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Release of the Tobacco Products Directive

Just before the Christmas break, the European Commission has finally released the long-awaited revision of the tobacco products directive.
More than ten years have passed since the adoption of the current directive. During this time, there have been several market, scientific and international developments in the tobacco sector and the existing rules present a number of weaknesses, gaps and loopholes. Therefore, it has become necessary to update and complete the directive. A revision was repeatedly called for by the Council and the European Parliament.

While the overall objective of the revision is to improve the functioning of the internal market, it is expected that citizens in all Member States will benefit from improved public health. Therefore, the main legal basis is still the single market one (article 114 of the Treaty on the Functioning of the European Union, TFEU – harmonisation). However, a high level of health protection has been taken into account as from a broader perspection, the revision will contribute to the overall aim of the EU to promote the well-being of its people.
The revision focuses on five policy areas:

  1. Smokeless tobacco products and extension of the product scope (i.e. nicotine containing products and herbal products for smoking) → the ban on oral tobacco products (snus) is maintained, except for Sweden which has an exemption. All smokeless tobacco products must carry health warnings on the main surfaces of the package and products with characterising flavours cannot be sold. Novel tobacco products require prior notification. Nicotine containing products (e.g. electronic cigarettes) below a certain nicotine threshold are allowed on the market, but must feature health warnings; above this threshold such products are only allowed if authorised as medicinal products, like nicotine replacement therapies. Herbal cigarettes will have to carry health warnings

 

  1. Packaging & labelling → all cigarette and roll your own packages must contain a combined picture and text health warning covering 75% of the front and the back of the package and must carry no promotional elements. The current information on tar, nicotine and carbon monoxide, which is perceived as misleading, is replaced by an information message on the side of the pack that tobacco smoke contains more than 70 substances causing cancer. Member States remain free to introduce plain packaging in duly justified cases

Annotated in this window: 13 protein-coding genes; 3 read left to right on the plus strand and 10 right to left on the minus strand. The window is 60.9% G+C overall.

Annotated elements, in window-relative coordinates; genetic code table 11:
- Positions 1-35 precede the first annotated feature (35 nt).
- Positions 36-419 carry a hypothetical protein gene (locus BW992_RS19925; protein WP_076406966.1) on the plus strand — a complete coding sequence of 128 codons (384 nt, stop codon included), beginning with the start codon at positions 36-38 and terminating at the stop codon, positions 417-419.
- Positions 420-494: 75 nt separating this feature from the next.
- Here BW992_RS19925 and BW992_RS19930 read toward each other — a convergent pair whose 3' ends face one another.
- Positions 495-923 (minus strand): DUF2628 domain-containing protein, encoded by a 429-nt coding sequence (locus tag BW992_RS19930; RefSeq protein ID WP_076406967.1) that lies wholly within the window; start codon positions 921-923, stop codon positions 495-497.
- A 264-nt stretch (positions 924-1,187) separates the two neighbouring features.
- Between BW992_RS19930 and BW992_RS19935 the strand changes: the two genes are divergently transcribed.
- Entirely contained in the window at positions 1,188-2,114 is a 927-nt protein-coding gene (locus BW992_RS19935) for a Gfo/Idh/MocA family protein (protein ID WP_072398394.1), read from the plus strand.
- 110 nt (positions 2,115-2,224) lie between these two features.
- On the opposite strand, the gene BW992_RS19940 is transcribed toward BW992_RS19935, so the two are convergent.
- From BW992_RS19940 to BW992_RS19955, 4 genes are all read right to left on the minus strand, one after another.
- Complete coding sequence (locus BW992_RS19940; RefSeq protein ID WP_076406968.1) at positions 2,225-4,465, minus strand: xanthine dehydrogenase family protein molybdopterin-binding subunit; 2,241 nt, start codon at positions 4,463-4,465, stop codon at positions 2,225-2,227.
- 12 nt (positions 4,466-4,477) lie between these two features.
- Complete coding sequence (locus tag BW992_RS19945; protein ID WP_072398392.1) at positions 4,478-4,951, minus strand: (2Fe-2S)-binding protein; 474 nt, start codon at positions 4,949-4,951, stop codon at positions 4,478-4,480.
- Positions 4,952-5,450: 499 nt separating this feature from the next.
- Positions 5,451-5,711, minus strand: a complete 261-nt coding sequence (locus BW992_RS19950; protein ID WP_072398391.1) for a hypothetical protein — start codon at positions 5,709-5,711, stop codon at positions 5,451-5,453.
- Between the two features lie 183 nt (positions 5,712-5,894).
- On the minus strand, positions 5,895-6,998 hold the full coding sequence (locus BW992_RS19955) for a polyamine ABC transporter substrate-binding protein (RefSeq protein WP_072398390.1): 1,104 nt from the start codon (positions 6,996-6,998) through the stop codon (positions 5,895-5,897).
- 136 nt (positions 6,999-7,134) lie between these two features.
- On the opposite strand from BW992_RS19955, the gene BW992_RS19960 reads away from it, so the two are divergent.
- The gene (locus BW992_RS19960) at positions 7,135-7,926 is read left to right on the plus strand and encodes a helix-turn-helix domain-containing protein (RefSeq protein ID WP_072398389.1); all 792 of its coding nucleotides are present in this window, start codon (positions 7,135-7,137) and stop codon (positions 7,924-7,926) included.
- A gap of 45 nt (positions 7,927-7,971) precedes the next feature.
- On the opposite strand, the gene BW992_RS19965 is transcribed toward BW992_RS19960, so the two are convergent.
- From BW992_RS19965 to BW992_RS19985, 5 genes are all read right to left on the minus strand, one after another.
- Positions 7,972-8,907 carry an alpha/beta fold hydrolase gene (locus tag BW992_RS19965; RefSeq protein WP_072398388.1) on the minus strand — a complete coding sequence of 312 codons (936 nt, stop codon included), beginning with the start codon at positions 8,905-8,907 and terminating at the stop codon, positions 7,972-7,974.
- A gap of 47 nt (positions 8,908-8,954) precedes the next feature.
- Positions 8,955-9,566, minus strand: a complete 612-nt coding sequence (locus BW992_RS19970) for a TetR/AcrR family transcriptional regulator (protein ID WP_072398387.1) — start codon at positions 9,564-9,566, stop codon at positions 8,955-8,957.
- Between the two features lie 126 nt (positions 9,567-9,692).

1. Ingredients/additives → an electronic reporting format for ingredients and emissions will be introduced. The proposal foresees a prohibition for cigarettes, roll your own tobacco and smokeless tobacco that have characterising flavours and a prohibition of products with increased toxicity and addictiveness

 

  1. Cross-border distance sales →a notification for internet retailers and age verification mechanism are foreseen to ensure that tobacco products are not sold to children and adolescents

 

  1. Traceability and security features → a tracking and tracing system and security features (e.g. holograms) are foreseen to ensure that only products complying with the directive are sold in the EU

Here, you can find the press release, the memo, the Commission’s presentation and the citizens’ summary of the European Commission.

The provisions are mostlz welcomed by EFA, although we would have preferred to have the plain packaging in the Commission’s proposal. As it is now, it is still possible for Member States to introduce national legislations requiring plain packaging, but this is left to the Member States and thez need to justify that these provisions do not hinder the EU single market.

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